Friday, July 27, 2018

Britain's Novichok Poisonings: An Opportunistic Anti-Russian Propaganda Operation?

What follows is a hypothesis to explain the reported Novichok poisonings of the Russian double agent, Sergei Skripal, his daughter Yulia, and the Amesbury couple, Charlie Rowley and the late Dawn Sturgess.

In formulating this hypothesis I have drawn on information and ideas provided by some of those commenting on Ambassador Craig Murrray's blog, and on what is known of the physiological action of nerve agents and opiates.

In considering this hypothesis, readers should be aware that what I am proposing is stark contradiction of the May Government's position and the  claims attributed by British media to police and Security Service sources. However, such police and Security Services statements quoted thus far have a high degree of deniability in the event that evidence to emerge in the future renders the narrative they promote inoperative, to use the immortal terminology of Richard Nixon's press secretary, Ron Ziegler.

Thus for example, on July 19, the Guardian reported the Press Association "quoting a source with knowledge of the Skripal case as saying:"

Investigators believe they have identified the suspected perpetrators of the novichok attack through CCTV and have cross-checked this with records of people who entered the country around that time. They [the investigators] are sure they [the suspects] are Russian.
So if you find compelling the Guardian's report of the Press Association quoting what someone said to have knowledge of the case is said to have said, then read no further. 

Equally, you may find reassuring the July 20, report in the Telegraph that:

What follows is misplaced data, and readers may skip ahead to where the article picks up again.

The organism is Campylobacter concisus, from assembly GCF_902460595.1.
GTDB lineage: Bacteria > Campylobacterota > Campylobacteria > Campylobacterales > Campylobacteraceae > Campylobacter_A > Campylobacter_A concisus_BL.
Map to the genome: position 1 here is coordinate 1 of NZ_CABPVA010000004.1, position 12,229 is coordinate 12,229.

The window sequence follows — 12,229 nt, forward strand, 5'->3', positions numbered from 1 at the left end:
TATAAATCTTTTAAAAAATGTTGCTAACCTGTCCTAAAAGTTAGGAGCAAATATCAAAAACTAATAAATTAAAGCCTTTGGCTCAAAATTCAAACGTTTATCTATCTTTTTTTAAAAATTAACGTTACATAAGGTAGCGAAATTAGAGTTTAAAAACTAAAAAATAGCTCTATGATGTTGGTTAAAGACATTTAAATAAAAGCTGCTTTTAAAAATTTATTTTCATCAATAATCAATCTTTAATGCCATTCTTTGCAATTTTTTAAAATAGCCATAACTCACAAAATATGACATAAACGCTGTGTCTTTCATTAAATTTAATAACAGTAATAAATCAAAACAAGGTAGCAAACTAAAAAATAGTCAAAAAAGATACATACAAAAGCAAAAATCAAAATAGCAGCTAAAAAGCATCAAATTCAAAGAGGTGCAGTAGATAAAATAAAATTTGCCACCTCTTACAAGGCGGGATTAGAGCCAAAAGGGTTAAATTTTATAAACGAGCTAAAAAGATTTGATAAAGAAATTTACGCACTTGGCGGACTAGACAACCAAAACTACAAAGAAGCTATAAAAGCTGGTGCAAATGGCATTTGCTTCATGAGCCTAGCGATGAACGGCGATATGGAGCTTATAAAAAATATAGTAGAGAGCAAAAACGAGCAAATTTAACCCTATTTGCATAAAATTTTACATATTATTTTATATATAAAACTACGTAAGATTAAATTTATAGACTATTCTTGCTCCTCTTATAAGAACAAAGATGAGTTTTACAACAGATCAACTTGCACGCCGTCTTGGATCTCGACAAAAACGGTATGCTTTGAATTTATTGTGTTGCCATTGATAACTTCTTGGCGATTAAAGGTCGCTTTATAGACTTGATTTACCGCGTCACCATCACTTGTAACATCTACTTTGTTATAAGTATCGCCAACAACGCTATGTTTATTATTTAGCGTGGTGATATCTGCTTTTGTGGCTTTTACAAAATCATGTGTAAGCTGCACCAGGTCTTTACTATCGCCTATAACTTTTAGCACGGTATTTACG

Russian agents responsible for the Novichok poisonings in Salisbury sent a coded message to Moscow which included the phrase, "The package has been delivered"
That no indication is provided as to how it was determined either that the senders of the message were "Russian agents responsible for the Novichok poisonings in Salisbury" or that the wording "the package has been received" had anything to do with the use of a chemical weapon of mass destruction in Salisbury, England (rather than, say, the delivery of a pair of pants from the dry cleaners), may for some detract from the force of the Telegraph's story. Also questionable, is the provenance of the information, the attribution being simply to:

A British intelligence listening station based in Cyprus, [that] allegedly picked up [the] message shortly after former Russian double agent, Sergei Skripal, and his daughter, Yulia, were attacked in March.
Alleged by whom, we are not to be informed. 

So, yes, why not consider an alternative account. 

In the immediate aftermath of the Skripal poisonings, the British media speculated on the possibility of fentanyl as the poison, on the assumption that the Skripals were opioid drug users poisoned by heroin cut with fentanyl. Thus the Telegraph reported on March 6:

Early reports suggested that colonel Skripal and the unnamed woman may have been exposed to the synthetic drug, Fentanyl, which is up to 10,000 times more powerful than heroin and has been linked to scores of deaths in the UK.

Which is consistent with the March 16, letter to the Times from Salisbury Trust Hospital's consultant in Emergency Medicine, Dr. Stephen Davies, who wrote:

“Sir, Further to your report (“Poison Exposure Leaves Almost 40 Needing Treatment”, Mar 14), may I clarify that no patients have experienced symptoms of nerve-agent poisoning in Salisbury and there have only ever been three patients with significant poisoning... Source

Which suggests an interpretation of the CCTV images below, which, according to the Guardian, shows: "two people walking near the spot where a former Russian spy and his daughter were found slumped on a bench in Salisbury." 

Who are those two people? The Amesbury poisoning victims, Charlie Rowley and Dawn Sturgess? So it has been suggested.